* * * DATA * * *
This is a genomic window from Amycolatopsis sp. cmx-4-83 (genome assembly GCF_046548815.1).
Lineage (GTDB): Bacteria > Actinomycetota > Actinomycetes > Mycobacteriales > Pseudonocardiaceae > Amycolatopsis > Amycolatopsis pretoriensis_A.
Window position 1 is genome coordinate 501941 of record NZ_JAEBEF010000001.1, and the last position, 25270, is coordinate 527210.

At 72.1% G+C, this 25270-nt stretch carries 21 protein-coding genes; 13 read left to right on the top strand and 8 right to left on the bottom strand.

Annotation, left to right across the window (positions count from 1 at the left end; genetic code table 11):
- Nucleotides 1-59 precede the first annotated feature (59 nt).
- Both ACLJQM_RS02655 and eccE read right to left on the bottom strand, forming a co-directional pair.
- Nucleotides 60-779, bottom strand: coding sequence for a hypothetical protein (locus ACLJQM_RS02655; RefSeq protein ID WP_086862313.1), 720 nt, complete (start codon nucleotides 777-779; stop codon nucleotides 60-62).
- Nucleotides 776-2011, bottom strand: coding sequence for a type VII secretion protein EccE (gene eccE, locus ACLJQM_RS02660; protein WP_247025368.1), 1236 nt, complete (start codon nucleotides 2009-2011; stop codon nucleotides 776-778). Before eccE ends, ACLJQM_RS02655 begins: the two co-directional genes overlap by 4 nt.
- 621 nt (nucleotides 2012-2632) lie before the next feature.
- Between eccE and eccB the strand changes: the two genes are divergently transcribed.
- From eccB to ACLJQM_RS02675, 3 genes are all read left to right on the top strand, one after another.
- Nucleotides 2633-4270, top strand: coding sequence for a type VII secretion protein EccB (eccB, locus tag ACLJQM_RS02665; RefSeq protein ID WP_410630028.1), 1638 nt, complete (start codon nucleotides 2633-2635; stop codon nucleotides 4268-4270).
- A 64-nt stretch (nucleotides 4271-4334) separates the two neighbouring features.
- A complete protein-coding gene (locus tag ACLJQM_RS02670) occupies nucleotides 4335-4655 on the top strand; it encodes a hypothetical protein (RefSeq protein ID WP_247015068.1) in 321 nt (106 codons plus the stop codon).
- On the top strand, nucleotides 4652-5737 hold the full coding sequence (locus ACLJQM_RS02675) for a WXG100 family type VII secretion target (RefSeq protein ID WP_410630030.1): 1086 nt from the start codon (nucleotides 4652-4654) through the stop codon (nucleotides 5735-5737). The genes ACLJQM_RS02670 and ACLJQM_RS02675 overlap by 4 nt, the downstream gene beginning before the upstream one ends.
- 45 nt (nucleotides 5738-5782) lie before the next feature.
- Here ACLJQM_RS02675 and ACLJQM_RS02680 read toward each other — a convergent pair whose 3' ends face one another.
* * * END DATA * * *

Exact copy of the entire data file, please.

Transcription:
This is a genomic window from Amycolatopsis sp. cmx-4-83 (genome assembly GCF_046548815.1).
Lineage (GTDB): Bacteria > Actinomycetota > Actinomycetes > Mycobacteriales > Pseudonocardiaceae > Amycolatopsis > Amycolatopsis pretoriensis_A.
Window position 1 is genome coordinate 501941 of record NZ_JAEBEF010000001.1, and the last position, 25270, is coordinate 527210.

At 72.1% G+C, this 25270-nt stretch carries 21 protein-coding genes; 13 read left to right on the top strand and 8 right to left on the bottom strand.

Annotation, left to right across the window (positions count from 1 at the left end; genetic code table 11):
- Nucleotides 1-59 precede the first annotated feature (59 nt).
- Both ACLJQM_RS02655 and eccE read right to left on the bottom strand, forming a co-directional pair.
- Nucleotides 60-779, bottom strand: coding sequence for a hypothetical protein (locus ACLJQM_RS02655; RefSeq protein ID WP_086862313.1), 720 nt, complete (start codon nucleotides 777-779; stop codon nucleotides 60-62).
- Nucleotides 776-2011, bottom strand: coding sequence for a type VII secretion protein EccE (gene eccE, locus ACLJQM_RS02660; protein WP_247025368.1), 1236 nt, complete (start codon nucleotides 2009-2011; stop codon nucleotides 776-778). Before eccE ends, ACLJQM_RS02655 begins: the two co-directional genes overlap by 4 nt.
- 621 nt (nucleotides 2012-2632) lie before the next feature.
- Between eccE and eccB the strand changes: the two genes are divergently transcribed.
- From eccB to ACLJQM_RS02675, 3 genes are all read left to right on the top strand, one after another.
- Nucleotides 2633-4270, top strand: coding sequence for a type VII secretion protein EccB (eccB, locus tag ACLJQM_RS02665; RefSeq protein ID WP_410630028.1), 1638 nt, complete (start codon nucleotides 2633-2635; stop codon nucleotides 4268-4270).
- A 64-nt stretch (nucleotides 4271-4334) separates the two neighbouring features.
- A complete protein-coding gene (locus tag ACLJQM_RS02670) occupies nucleotides 4335-4655 on the top strand; it encodes a hypothetical protein (RefSeq protein ID WP_247015068.1) in 321 nt (106 codons plus the stop codon).
- On the top strand, nucleotides 4652-5737 hold the full coding sequence (locus ACLJQM_RS02675) for a WXG100 family type VII secretion target (RefSeq protein ID WP_410630030.1): 1086 nt from the start codon (nucleotides 4652-4654) through the stop codon (nucleotides 5735-5737). The genes ACLJQM_RS02670 and ACLJQM_RS02675 overlap by 4 nt, the downstream gene beginning before the upstream one ends.
- 45 nt (nucleotides 5738-5782) lie before the next feature.
- Here ACLJQM_RS02675 and ACLJQM_RS02680 read toward each other — a convergent pair whose 3' ends face one another.